One pot red cabbage meal

So this ‘recipe’ was one of the meals I mentioned in my previous post. The great thing about it is that you can prepare it all in one pan. It is quite similar to this post but I’ve just made it simpler and easier to wash up afterwards! (By the way the random Ryvita was just to use up some Philadelphia.) I tried cooking the ‘grains’ like the couscous and bulgur wheat after I saw a Nigel Slater ‘Dish of the Day’ episode where he just added a similar sort of ‘grain’ in with some soup. I thought it was quite clever to add it in to an existing pan that was already cooking away rather than just using boring old water as it gives it much better flavour!

-Red cabbage


-Bulgur wheat

-Wholewheat couscous (I used the giant type)

-Chicken stock

-Oil for the pan

-Salt and pepper for seasoning

So first I cut up the red cabbage into smallish chunks and peeled the layers apart slightly. I think the colours are so pretty and it gives a sort of marbled effect when raw.

Next I roughly chopped the carrots and boiled in the pan for about 10-15 minutes until a little soft on the outside but still retaining the crunch. They will be cooked further later so you don’t want them too soft at this point. Drain and leave to one side. Heat the same pan (it was a large relatively shallow one) up and drizzle in a few tablespoons of oil. Add in your chopped red cabbage and toss in the oil. Cover with a lid for a few minutes until it wilts just slightly. Now mix in the pre-cooked carrots too.

Take care not to burn the cabbage. After about 5-8 minutes, pour in your liquid chicken stock (any will do – I made mine here). Turn down the heat and let it simmer gently with the lid on for about 15 minutes so that the liquid doesn’t escape.

When your cabbage is almost cooked to how you like it and there is still a good amount of liquid left in the pan, stir in some bulgur wheat and couscous. At this point, season well with salt and pepper and any other flavourings or herbs you have.

Stir the grains in until they are thoroughly mixed in with the liquid and cover with a lid. Taste to check when  they are cooked and serve immediately.


Red cabbage is cheap

I’m not really a big fan of cabbage really. It’s a bit bland and boring for my taste (surprising since I can eat plenty of raw vegetables without much flavour). But after my summer working on a vegetable plot, I learnt to appreciate cabbage a bit more. It is easy to cook and stores quite well I find, not to mention very cheap (thanks for the reminder mother). So this is the meal I made with it (warning: it doesn’t look like the most appetising thing but is certainly yummy and will fill you up!).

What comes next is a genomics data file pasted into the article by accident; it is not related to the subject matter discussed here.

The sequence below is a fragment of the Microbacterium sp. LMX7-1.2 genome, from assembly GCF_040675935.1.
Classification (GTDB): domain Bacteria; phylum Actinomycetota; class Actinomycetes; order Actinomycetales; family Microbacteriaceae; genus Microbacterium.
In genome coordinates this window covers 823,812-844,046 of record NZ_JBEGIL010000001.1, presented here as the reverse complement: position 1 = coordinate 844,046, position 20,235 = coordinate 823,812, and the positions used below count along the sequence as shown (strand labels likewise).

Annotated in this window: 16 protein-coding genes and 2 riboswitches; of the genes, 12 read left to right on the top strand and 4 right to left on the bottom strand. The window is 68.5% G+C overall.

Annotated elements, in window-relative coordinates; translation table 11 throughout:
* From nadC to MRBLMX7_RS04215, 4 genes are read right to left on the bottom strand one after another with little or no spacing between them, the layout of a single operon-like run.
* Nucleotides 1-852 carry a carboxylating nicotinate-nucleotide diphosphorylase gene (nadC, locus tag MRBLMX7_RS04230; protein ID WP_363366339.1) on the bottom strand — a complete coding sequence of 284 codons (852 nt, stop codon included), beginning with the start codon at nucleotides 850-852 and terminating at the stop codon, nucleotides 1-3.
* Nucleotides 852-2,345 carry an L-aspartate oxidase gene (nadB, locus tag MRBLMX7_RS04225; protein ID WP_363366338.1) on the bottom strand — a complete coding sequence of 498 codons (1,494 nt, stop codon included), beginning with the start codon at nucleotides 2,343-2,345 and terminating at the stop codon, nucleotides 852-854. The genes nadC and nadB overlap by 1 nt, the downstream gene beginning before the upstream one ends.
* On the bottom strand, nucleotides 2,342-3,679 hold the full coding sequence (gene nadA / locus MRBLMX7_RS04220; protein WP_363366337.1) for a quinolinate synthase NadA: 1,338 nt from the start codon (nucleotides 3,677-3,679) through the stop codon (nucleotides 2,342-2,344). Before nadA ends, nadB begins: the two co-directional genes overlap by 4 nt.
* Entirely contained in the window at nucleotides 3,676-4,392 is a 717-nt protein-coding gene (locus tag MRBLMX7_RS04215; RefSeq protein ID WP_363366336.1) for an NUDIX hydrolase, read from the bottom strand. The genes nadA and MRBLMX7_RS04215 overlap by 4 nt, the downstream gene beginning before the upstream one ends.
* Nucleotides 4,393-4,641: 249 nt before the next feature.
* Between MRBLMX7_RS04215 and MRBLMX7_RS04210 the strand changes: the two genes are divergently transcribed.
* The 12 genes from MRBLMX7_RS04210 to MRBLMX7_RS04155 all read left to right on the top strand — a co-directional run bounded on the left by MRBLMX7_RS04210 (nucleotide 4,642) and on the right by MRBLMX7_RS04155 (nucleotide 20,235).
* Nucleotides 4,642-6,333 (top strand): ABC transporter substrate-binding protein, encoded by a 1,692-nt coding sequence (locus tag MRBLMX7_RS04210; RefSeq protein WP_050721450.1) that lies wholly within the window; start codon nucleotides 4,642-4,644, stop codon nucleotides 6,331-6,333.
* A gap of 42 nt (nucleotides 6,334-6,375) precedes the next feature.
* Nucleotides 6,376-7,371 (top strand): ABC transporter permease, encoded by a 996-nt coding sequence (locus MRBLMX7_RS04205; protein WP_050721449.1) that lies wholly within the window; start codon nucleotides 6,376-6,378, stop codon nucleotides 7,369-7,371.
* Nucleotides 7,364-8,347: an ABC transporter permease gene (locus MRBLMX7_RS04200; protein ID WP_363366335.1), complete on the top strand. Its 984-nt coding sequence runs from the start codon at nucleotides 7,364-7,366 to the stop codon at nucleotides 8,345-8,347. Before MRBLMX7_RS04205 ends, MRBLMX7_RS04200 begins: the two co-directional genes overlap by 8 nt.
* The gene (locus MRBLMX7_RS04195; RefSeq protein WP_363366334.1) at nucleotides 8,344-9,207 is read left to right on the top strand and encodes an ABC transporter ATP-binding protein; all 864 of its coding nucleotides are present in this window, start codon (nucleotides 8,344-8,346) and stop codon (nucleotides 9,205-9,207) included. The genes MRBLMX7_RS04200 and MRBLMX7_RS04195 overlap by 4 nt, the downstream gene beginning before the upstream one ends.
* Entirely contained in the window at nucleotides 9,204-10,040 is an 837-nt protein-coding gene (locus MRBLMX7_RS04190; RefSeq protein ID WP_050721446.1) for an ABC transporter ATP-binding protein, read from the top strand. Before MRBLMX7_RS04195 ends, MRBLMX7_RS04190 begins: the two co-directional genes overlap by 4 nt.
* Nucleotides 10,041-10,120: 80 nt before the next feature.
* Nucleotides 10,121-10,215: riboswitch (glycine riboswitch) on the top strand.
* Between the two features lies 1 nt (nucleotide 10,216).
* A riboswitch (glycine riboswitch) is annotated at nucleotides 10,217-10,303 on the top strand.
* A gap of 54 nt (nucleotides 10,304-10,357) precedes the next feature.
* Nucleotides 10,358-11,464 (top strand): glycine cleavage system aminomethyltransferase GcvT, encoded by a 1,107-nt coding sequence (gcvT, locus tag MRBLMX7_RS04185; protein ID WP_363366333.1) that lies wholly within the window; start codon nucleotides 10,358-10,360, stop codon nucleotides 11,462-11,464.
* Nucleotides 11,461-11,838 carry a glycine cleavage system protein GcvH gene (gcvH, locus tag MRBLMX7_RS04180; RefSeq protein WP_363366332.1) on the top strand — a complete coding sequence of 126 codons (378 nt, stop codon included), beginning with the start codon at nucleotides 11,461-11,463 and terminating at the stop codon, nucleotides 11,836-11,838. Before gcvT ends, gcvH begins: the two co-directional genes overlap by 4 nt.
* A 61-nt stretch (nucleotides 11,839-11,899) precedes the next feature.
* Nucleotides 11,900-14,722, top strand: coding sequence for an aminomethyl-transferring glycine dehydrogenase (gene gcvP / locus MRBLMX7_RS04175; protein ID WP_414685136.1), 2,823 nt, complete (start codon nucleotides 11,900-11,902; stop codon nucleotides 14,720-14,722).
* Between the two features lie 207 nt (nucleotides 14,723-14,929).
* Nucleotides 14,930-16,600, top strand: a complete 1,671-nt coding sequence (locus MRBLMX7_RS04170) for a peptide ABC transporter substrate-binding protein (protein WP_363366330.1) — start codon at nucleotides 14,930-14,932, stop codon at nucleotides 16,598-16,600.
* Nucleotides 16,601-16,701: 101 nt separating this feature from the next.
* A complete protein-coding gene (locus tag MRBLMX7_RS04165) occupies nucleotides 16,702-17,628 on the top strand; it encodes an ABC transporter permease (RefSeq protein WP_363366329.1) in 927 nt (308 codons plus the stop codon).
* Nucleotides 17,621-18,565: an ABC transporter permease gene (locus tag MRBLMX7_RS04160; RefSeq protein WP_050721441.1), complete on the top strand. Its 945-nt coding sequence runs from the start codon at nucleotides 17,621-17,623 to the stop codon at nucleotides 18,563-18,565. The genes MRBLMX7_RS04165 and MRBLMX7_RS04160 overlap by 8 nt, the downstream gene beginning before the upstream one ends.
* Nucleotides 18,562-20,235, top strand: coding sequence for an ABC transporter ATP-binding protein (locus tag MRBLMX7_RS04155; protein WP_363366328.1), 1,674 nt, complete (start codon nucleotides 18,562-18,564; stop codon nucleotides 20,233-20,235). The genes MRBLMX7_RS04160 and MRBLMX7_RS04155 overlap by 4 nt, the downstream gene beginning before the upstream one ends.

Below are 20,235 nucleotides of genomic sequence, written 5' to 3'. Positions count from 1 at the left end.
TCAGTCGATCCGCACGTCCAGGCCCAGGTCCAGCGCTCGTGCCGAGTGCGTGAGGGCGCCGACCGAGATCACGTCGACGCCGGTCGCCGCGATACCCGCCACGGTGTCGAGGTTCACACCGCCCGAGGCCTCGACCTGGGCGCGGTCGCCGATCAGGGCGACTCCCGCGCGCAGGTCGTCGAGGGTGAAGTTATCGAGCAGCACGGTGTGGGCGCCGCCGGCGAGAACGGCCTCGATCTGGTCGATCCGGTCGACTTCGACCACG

You will need:

– GIANT wholewheat couscous (one of the surprise amazon parcels from my mother when I mentioned that I could’t even find wholewheat couscous or pitta bread in the supermarket here!) It looks incredibly like food you would feed a fish or pet I think but tastes alright and is very healthy. However you do need to cook this couscous in a pan of boiling water for about 10 minutes because the couscous is larger and needs to soften (not as easy as the smaller regular kind where you don’t really need to switch on the cooker).

Giant couscous AKA fish food

-Bulgur wheat (Tesco wholefoods range is very good for substitute carbohydrate foods such as different pulses, grains and rices)

-Red cabbage and any other vegetables you fancy, plus a shallot for seasoning.

-Chicken stock

I also threw in a fried egg and two small chipolata sausages (I know these aren’t very healthy so are in my ‘infrequent eating’ category).

Prepare the vegetables first by chopping up the shallot finely and the cabbage and other vegetables however you wish.

Meanwhile warm a large pan up and drizzle some oil in. Once hot, add the shallots and gently fry for a few minutes before adding in the cabbage and pepper.

At this point I also poured in some chicken stock made from a Knorr’s stock cube and some hot water – about 150ml to stop the vegetables from burning and to add some flavour. Cover with a lid and allow to simmer until the cabbage is ‘deflated’ (I don’t know how else to describe it; not crunchy, flat?)

Whilst you are cooking the vegetables, you can cook the grainy carbohydrates to accompany. I chose a mix of the wholewheat couscous and bulgur wheat to add some interest and different textures as the couscous alone can be quite ‘wheaty’. It worked quite well because they both take a similar time to absorb the water. I added water roughly in a 3:1 ratio to the amount of ‘grain’ I had. Here’s a photo just to show what it looks like dry.

I also shoved the chipolatas into the oven for about 20 minutes at about 180 degrees + until brown and slightly crisp. Here was my finished breakfast: It was nice and filling and healthy at the same time which makes you and your tummy feel good!

P.S. Don’t those chipolata sausages look like X chromosomes or is it just me?